The Run Down
This guide targets a very specific demographic of people who love Japanese food and culture and are willing to travel to the Northwest Chicago suburbs. We’re here to visit the largest Japanese market in the Midwest. Here are the highlights.
1. Lunch @Mitsuwa
2. Comics and graphic novels @Books Kinokuniya
If you ever have the need to drive to Chicago’s Northwest suburbs, which you probably will when you take that annual visit to the IKEA in Schaumburg, what you’ll come across in the middle of suburbia is Mitsuwa, a giant Japanese market. In fact, it’s the largest Japanese market in the Midwestern US.
At first, it seems like a strange place to put a market like this, but it makes sense when you learn that the surrounding area is home to a number of Japanese companies and a sizable Japanese-American and expat population. It’s so large that there is even a private Japanese day school servicing the community.
As far as Mitsuwa goes, you don’t necessarily make the drive out here to grocery shop. No, you make the drive out here to satisfy your craving for inexpensive and authentic Japanese and Korean food. So head here for lunch at Mitsuwa’s food court, which has several different restaurants where you can get dishes like ramen, tempura, cold soba noodles, udon, and curries. The food is good, but I think what makes the experience so great is that when you walk into the store it sort of feels like being at a food court in Tokyo — Yes, Tokyo, IL.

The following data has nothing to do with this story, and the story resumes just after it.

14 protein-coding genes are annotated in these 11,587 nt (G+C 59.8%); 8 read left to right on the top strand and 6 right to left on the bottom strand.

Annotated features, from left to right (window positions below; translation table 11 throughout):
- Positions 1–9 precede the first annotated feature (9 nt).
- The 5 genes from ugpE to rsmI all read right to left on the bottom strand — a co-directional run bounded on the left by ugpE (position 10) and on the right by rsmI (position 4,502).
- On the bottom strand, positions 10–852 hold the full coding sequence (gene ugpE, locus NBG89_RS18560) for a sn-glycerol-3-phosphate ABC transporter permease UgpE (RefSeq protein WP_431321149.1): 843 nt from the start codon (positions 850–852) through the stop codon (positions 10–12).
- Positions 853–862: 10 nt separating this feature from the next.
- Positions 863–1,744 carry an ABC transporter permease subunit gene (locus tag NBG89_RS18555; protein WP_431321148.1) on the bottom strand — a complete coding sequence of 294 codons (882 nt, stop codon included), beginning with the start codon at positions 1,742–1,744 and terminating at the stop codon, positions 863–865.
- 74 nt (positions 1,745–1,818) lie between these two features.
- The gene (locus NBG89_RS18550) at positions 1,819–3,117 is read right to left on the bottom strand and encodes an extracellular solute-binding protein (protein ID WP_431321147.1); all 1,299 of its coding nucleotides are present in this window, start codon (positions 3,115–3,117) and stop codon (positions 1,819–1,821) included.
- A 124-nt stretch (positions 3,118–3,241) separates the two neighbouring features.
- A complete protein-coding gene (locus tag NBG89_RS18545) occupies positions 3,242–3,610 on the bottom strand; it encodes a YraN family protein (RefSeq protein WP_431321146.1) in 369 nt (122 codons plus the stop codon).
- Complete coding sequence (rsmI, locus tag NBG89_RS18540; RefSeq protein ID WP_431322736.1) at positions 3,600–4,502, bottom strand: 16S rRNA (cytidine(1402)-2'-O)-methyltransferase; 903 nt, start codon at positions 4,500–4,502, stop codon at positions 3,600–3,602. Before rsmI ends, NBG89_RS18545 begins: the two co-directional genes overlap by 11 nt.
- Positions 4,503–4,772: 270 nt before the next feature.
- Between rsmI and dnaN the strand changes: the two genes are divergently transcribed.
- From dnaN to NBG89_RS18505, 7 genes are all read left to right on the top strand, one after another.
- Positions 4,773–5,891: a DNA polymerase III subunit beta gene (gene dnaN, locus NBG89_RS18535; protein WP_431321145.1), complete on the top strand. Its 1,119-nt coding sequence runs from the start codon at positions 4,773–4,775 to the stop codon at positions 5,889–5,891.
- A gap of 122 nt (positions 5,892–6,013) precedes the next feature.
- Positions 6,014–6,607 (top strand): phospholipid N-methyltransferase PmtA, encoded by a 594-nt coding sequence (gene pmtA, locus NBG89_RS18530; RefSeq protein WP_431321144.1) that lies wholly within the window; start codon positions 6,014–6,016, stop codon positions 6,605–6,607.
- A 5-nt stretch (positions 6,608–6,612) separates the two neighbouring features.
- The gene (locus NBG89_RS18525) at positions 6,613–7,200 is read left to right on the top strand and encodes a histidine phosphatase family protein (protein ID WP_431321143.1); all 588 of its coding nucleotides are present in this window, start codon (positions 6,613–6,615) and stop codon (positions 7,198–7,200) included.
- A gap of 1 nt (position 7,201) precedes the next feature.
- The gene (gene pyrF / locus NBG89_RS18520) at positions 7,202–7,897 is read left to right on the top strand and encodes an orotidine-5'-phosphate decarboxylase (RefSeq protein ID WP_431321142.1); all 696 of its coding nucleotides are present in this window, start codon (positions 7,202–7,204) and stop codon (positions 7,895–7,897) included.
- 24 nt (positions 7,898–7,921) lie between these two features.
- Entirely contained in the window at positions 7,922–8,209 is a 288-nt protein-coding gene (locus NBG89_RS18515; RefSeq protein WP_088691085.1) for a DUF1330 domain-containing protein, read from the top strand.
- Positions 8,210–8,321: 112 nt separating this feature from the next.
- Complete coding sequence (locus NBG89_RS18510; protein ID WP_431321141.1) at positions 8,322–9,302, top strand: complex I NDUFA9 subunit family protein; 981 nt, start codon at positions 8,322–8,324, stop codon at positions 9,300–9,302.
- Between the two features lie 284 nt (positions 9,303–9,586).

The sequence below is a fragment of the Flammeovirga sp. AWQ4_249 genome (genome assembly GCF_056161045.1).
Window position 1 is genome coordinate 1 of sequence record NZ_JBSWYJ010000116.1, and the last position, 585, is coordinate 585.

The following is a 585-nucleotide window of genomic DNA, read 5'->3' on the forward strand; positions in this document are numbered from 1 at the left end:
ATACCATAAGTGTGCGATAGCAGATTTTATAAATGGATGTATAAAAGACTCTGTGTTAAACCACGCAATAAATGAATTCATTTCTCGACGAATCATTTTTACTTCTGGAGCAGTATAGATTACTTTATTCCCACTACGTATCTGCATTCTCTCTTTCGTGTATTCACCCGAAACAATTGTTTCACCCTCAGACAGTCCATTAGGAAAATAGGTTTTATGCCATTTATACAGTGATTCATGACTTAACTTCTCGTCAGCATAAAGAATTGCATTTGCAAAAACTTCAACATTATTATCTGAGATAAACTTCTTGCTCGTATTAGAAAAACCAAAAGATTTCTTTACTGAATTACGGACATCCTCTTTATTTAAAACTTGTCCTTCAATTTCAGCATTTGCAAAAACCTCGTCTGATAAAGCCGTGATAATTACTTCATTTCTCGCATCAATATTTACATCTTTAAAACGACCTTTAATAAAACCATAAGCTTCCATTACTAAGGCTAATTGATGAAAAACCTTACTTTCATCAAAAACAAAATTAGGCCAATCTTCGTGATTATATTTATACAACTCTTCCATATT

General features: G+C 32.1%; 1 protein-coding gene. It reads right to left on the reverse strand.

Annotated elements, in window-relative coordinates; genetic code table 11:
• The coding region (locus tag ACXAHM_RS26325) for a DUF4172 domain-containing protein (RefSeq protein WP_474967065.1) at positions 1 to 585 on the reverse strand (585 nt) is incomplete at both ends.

2. BOOKS KINOKUNIYA
After you’ve thoroughly sampled all to be had at the food court, the next stop is just across the store to Books Kinokuniya. While the bookstore is in Mitsuwa, it’s an independent store that is part of the largest chain of bookstores in Japan who are known for building mega-sized stores. Books Kinokuniya has a few stores in the U.S., the most famous one being across from Bryant Park in New York City.
The location here is not quite as large, but they still have a vast collections of anime, graphic novels and Japanese periodicals straight from Japan. In addition, they also have a lot of random knick-knacks, toys, and stationary that you will have a hard time finding unless you’re in Tokyo. Take a walk around and browse through their inventory. After awhile you’ll be turning Japanese…I really think so.